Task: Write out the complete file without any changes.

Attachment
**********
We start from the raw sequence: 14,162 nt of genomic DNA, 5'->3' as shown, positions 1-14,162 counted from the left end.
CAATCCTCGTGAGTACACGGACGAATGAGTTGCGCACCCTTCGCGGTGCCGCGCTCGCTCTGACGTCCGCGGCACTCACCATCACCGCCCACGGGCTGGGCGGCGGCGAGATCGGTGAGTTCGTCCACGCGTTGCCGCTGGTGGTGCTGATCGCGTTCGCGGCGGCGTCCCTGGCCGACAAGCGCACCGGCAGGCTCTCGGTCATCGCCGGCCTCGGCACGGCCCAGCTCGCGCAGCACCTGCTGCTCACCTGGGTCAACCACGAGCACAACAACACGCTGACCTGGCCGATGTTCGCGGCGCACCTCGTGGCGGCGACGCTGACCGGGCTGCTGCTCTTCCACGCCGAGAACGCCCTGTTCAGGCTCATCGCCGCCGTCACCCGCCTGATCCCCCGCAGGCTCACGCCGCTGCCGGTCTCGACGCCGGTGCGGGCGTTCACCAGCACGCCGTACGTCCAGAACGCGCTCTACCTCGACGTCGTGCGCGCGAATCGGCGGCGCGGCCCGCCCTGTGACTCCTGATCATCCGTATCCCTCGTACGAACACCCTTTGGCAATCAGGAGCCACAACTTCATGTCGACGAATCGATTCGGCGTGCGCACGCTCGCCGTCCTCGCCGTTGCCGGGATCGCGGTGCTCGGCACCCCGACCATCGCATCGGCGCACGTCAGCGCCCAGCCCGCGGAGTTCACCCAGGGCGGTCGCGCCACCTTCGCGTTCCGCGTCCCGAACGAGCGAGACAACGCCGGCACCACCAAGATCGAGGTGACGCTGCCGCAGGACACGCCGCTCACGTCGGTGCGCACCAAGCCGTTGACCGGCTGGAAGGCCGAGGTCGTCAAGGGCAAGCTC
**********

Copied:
We start from the raw sequence: 14,162 nt of genomic DNA, 5'->3' as shown, positions 1-14,162 counted from the left end.
CAATCCTCGTGAGTACACGGACGAATGAGTTGCGCACCCTTCGCGGTGCCGCGCTCGCTCTGACGTCCGCGGCACTCACCATCACCGCCCACGGGCTGGGCGGCGGCGAGATCGGTGAGTTCGTCCACGCGTTGCCGCTGGTGGTGCTGATCGCGTTCGCGGCGGCGTCCCTGGCCGACAAGCGCACCGGCAGGCTCTCGGTCATCGCCGGCCTCGGCACGGCCCAGCTCGCGCAGCACCTGCTGCTCACCTGGGTCAACCACGAGCACAACAACACGCTGACCTGGCCGATGTTCGCGGCGCACCTCGTGGCGGCGACGCTGACCGGGCTGCTGCTCTTCCACGCCGAGAACGCCCTGTTCAGGCTCATCGCCGCCGTCACCCGCCTGATCCCCCGCAGGCTCACGCCGCTGCCGGTCTCGACGCCGGTGCGGGCGTTCACCAGCACGCCGTACGTCCAGAACGCGCTCTACCTCGACGTCGTGCGCGCGAATCGGCGGCGCGGCCCGCCCTGTGACTCCTGATCATCCGTATCCCTCGTACGAACACCCTTTGGCAATCAGGAGCCACAACTTCATGTCGACGAATCGATTCGGCGTGCGCACGCTCGCCGTCCTCGCCGTTGCCGGGATCGCGGTGCTCGGCACCCCGACCATCGCATCGGCGCACGTCAGCGCCCAGCCCGCGGAGTTCACCCAGGGCGGTCGCGCCACCTTCGCGTTCCGCGTCCCGAACGAGCGAGACAACGCCGGCACCACCAAGATCGAGGTGACGCTGCCGCAGGACACGCCGCTCACGTCGGTGCGCACCAAGCCGTTGACCGGCTGGAAGGCCGAGGTCGTCAAGGGCAAGCTC